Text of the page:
The Financial Action Task Force (FATF) is looking to ramp up the pressure on countries to adopt crypto regulations – and its updated guidance has made mention of non-fungible tokens (NFTs), decentralized finance (DeFi), peer-to-peer (P2P) trading, and stablecoins for the first time.
The FATF, which advises and polices governments’ anti-money laundering and counter-terrorism financing for G7, the Organisation for Economic Co-operation and Development, and other multi-national organizations, issued a landmark set of guidelines in 2019, including the much-maligned Travel Rule crypto exchange reporting protocol. In a document released today, the FATF said that it had updated and improved its guidelines to “incorporate and supersede the 2019 guidance.”
And while the body again underlined its commitment to the Travel Rule, and fired a warning, claiming that it had noted a “lack of implementation of the Travel Rule by jurisdictions.” This, it stated, was “acting as [a] disincentive to the private sector to invest in Travel Rule solutions.”
It advised businesses to take the initiative with compliance, writing:
“Regardless of the lack of regulation in the beneficiary jurisdiction, originating entities can require Travel Rule compliance from beneficiaries by contract or business practice.”
In addition, the FATF added detail to its definitions of what a “virtual asset” and a virtual asset service provider (VASP) are, warning that “there should not be a case where a relevant financial asset is not covered by the FATF standards.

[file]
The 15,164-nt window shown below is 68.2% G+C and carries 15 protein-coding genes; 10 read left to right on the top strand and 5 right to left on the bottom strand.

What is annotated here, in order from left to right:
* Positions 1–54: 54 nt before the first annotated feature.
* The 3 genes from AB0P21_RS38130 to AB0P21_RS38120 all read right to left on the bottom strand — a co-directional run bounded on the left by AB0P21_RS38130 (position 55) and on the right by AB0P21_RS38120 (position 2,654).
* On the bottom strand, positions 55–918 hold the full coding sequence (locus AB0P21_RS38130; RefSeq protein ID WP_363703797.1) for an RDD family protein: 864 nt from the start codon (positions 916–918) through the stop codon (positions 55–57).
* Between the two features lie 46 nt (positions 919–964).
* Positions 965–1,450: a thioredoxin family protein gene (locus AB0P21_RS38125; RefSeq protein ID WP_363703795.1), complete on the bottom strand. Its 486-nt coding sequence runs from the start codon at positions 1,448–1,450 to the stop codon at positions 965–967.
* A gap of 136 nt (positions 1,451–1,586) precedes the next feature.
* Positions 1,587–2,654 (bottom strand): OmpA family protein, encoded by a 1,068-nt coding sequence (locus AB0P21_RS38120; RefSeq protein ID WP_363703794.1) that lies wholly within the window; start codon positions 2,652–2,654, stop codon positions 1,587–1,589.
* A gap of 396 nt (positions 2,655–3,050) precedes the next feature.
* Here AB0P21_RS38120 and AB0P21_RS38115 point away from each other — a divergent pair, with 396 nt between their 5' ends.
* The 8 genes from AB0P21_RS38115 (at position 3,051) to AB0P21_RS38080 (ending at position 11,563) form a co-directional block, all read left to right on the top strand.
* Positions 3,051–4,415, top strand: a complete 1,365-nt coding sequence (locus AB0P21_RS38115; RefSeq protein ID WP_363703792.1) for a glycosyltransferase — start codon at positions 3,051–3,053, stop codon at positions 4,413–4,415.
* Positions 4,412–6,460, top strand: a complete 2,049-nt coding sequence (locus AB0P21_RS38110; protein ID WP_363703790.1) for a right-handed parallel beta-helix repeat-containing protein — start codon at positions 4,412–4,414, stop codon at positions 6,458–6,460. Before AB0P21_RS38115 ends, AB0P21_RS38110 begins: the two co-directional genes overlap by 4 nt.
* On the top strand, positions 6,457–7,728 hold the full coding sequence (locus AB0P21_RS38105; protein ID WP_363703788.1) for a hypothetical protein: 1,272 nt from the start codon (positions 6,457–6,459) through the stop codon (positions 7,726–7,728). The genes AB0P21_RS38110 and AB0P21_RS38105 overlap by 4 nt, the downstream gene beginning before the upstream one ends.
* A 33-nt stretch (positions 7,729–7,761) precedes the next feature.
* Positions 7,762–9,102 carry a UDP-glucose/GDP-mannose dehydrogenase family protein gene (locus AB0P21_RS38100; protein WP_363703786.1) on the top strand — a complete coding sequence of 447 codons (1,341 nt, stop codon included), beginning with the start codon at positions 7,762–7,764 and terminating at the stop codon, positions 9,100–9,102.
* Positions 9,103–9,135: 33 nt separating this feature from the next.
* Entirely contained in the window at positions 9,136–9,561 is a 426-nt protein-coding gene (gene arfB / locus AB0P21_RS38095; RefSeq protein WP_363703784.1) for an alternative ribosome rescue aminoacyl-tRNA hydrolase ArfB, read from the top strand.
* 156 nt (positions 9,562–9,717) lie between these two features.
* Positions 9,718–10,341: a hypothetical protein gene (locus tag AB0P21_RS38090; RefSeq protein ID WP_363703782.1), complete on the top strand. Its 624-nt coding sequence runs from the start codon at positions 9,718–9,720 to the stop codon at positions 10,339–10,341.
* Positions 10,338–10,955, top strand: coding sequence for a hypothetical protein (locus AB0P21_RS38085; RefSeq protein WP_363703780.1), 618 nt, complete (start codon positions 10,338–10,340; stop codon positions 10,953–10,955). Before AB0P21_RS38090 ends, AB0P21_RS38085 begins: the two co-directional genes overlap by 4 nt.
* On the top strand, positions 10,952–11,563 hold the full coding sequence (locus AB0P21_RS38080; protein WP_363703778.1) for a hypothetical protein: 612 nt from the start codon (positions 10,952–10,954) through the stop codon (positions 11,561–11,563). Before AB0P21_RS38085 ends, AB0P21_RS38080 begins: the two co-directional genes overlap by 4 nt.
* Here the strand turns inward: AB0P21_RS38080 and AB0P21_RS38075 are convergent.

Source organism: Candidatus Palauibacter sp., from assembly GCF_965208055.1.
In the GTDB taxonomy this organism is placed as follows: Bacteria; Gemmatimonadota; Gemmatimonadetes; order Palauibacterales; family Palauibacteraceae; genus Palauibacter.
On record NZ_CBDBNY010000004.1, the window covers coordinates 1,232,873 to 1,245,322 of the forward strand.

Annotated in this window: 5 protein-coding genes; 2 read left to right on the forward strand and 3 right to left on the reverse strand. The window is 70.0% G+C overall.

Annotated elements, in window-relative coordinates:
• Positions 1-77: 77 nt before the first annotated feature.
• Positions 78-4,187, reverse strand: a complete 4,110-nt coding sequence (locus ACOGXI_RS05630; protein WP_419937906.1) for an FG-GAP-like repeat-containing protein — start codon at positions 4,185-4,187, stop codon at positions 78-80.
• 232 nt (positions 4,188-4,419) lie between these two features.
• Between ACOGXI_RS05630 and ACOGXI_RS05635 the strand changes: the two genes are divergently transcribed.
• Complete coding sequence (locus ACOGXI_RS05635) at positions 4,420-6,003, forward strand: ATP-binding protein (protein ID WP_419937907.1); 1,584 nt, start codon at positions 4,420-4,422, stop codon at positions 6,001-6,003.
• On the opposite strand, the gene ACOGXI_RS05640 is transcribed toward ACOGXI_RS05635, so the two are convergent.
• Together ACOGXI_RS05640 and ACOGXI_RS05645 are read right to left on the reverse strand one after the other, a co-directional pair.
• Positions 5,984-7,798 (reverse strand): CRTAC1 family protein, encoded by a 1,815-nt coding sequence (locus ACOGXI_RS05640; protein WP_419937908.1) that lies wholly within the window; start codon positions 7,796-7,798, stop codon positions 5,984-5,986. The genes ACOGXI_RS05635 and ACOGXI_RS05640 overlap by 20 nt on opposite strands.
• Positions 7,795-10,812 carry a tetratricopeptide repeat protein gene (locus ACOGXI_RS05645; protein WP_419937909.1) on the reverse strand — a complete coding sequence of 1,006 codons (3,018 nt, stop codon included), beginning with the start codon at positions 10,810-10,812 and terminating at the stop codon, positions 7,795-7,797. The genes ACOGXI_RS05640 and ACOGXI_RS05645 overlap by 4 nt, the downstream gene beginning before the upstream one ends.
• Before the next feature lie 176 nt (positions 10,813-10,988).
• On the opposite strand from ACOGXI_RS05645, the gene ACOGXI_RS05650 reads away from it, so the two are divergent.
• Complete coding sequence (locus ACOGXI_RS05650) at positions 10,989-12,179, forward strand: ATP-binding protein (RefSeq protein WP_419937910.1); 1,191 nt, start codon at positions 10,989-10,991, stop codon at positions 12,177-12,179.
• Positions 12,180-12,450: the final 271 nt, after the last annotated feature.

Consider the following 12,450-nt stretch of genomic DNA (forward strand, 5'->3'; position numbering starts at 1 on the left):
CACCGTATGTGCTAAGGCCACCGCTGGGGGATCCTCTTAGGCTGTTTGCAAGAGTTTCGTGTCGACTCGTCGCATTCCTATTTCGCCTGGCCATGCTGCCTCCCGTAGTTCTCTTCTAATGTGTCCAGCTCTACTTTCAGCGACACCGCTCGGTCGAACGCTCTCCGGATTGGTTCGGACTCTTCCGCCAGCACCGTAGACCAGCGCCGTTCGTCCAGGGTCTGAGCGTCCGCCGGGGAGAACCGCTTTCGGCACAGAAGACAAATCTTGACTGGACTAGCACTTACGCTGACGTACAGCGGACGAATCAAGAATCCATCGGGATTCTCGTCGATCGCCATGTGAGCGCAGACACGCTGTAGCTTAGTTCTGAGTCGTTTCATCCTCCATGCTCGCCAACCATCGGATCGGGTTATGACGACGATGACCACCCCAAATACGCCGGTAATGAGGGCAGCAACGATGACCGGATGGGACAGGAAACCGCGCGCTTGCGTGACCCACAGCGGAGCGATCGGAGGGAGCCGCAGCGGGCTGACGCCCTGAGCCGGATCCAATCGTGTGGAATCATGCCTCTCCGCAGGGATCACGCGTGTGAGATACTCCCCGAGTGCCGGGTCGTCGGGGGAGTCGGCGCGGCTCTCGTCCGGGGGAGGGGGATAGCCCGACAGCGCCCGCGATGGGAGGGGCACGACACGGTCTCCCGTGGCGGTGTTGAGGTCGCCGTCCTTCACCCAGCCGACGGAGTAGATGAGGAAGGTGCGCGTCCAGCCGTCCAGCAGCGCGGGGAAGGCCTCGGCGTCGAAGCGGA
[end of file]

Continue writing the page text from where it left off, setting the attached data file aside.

Stablecoins fall under particular scrutiny in the document, with the body essentially concluding that fiat-pegged tokens are by its definition either cryptoassets or “financial assets.” It concluded that if tokens are ruled to be cryptoassets, they must be policed accordingly, and if they are judged to be financial products they “should be supervised according to that determination in the same manner as all other similarly categorized assets.”
When it comes to stablecoin operators, it wrote that “a range of entities involved in stablecoin arrangements could qualify as VASPs.”
On the subject of DeFi, the FATF appeared to suggest that many protocols are less “decentralized” than they might claim, explaining:
“It seems quite common for DeFi arrangements to call themselves decentralized when they actually include a person with control or sufficient influence, and jurisdictions should apply the VASP definition without respect to self-description.”
Here are a few other key points from the updated guidance:
- A section on NFTs is included, but seems somewhat preliminary, with mention that some NFTs may qualify as cryptoassets, but concluded that “countries should […] consider the application of the FATF standards to NFTs on a case-by-case basis.”
- DeFi apps themselves are not VASPs, but “creators, owners and operators or some other persons who maintain control or sufficient influence in the DeFi arrangements” may be – and may need to obtain operating permits accordingly. (Learn more: The DeFi Sector Is Breaking The Law – It’s Time to Act)
- On P2P trades, the body noted that such transactions can involve crypto-like “risks,” and must be policed. It wrote: “While the FATF has not observed a distinct trend towards increased usage of P2P transactions so far, there remains the potential risk that more virtual asset transactions will move to P2P space to avoid regulations/supervision as more jurisdictions implement the FATF standards and regulate and supervise VASPs.”
- The FATF does not consider self-regulating industry bodies to be suitable enforcers.
- There is a need for more “sharing and cooperation amongst” national “VASP supervisors.”